The crunchiness of a biscuit and the flakiness of a meat pie may change for good if Australia supports the World Health Organisation’s (WHO) call to ban trans-fat from processed foods.
But the good news is we’ll all be healthier as a result.
The WHO, which is part of the United Nations, this week called on governments to eliminate all industrially produced trans-fatty acids globally by 2020 due to the increased risk of heart disease by 21 per cent and deaths by 28 per cent.
Trans-fat – a type of unsaturated fat that is chemically altered (partially hydrogenated) to solidify at room temperature – is found in many processed or fried foods and baked goods found on supermarket shelves.
These include pies, doughnuts, biscuits, crackers, potato chips, sausage rolls, bagels, pastries, chicken nuggets and popcorn.
Nutritionist and dietitian Dr Rosemary Stanton said trans-fats are used in these foods to prolong their shelf life, as well as altering the texture of some foods.
“They give biscuits and crackers that crisp texture and help them stay crisp for some time – without it, they could go soft more quickly,” she told The New Daily.
“It’s also cheaper to use than alternatives like olive oil or butter.”
Dr Stanton said that if Australia was to further crack down on trans- fats, it would cost companies more to make these processed foods and could, in turn, bump up the prices for consumers.
“In Australia, there is no requirement for manufacturers to list trans-fats as an ingredient on packaging because it falls under the category of unsaturated fats,” she said.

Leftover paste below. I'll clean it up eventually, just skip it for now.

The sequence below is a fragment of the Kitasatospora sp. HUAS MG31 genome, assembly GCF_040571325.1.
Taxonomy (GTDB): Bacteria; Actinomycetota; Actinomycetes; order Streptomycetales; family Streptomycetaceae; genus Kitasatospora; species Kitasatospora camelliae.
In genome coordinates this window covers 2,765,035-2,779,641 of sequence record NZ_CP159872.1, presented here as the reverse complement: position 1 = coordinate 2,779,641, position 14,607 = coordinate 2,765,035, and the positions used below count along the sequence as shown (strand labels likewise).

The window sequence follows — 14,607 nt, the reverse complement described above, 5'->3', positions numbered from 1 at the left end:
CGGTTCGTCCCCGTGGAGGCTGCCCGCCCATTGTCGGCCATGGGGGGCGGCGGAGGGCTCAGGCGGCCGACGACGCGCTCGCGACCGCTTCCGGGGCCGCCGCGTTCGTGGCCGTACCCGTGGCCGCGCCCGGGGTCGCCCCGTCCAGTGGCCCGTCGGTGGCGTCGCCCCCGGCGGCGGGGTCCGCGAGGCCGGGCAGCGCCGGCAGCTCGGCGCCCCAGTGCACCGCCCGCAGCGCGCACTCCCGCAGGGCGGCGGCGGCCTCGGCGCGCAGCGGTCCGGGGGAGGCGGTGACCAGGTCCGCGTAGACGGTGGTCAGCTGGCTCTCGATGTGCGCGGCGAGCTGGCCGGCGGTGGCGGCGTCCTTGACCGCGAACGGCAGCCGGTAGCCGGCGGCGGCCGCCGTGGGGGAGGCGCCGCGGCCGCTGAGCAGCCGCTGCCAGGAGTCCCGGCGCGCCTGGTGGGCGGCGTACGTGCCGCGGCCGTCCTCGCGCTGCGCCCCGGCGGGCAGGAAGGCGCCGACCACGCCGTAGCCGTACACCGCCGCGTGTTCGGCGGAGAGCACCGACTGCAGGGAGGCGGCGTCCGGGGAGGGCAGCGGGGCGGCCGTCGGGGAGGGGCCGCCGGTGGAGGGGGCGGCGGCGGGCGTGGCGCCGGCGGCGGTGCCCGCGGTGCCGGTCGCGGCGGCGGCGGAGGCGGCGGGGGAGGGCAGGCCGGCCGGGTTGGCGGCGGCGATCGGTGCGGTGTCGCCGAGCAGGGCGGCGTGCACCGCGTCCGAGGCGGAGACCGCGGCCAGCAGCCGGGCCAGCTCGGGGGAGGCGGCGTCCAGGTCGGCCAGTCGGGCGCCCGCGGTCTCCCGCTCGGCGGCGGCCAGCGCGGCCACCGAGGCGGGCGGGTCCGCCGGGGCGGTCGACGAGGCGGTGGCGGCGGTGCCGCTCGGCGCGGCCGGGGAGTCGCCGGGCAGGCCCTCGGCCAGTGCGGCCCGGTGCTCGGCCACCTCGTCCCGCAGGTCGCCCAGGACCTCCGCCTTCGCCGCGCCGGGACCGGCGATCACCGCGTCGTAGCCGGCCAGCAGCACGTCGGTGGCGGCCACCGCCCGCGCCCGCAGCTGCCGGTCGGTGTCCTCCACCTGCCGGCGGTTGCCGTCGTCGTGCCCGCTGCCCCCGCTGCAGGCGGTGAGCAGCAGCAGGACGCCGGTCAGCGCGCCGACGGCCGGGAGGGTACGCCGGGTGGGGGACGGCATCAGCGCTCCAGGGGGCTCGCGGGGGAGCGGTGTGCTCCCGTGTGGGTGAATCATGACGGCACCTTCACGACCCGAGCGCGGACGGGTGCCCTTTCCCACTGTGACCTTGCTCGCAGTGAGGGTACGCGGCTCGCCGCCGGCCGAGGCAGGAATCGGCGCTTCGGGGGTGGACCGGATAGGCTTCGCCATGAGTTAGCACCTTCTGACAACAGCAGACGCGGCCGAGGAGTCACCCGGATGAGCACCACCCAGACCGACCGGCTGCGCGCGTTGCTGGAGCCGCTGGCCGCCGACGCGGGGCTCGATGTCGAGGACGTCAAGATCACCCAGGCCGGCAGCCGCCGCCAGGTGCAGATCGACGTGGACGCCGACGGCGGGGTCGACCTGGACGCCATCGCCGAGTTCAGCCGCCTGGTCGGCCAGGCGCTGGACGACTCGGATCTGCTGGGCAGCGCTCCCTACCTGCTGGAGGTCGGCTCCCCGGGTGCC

“So a consumer might choose to buy a product based only on the low saturated fat levels without realising it contains trans-fat.
“But the truth is saturated fat is bad, but trans-fat is much worse.”
Most saturated fats cause “bad” blood cholesterol (LDL) levels to rise and also cause “good” (HDL) levels to rise slightly, whereas trans-fats cause bad cholesterol to rise and instead lowers good cholesterol levels.
Trans-fat intake leads to more than 500,000 deaths worldwide every year due to heart disease, according to WHO.
Intake of trans-fats in Australia remains low at 0.5 per cent, according to the Food Standards Australia NZ – well below the WHO recommendation of less than 1 per cent, or about 2.2 grams a day.
But while trans-fat content in Australian foods is low overall, foods such as pies, pasties, sausage rolls, quiches, bagels and doughnuts can contain more than 4 per cent of trans-fats, according to nutrition expert Professor Peter Clifton.
Dr Stanton said that while butter may be one of the favoured alternatives to trans-fat, added butter across a wide range of foods would not be ideal either, as it would also have negative health impacts.
“I think what it comes down to is more awareness on packaging, so we as consumers can choose to eat less of these foods,” she said.
Dr Geoffrey Annison, deputy chief executive of the Australian Food and Grocery Council, said Australia had already gone to great lengths to reduce trans-fats to “almost negligible” levels.
“Trans-fat intake has been reviewed at least twice in the last 10 years by the government and there is no threat to public health and safety in Australia,” he said.
How to reduce intake of trans-fat?
- Choose products low in total fat. If saturated fat is low but total fat is high, it could mean the product is high in trans-fat
- Avoid deep-fried fast food and takeaway, packaged biscuits, processed cakes and pies
- Keep an eye out for the Heart Foundation ‘tick’ on pies, biscuits, muffins, cereal bars, pasta and other foods. These have been tested and found to have less than 1 per cent of trans-fat
- Use oils and spreads made with canola, sunflower and olive oil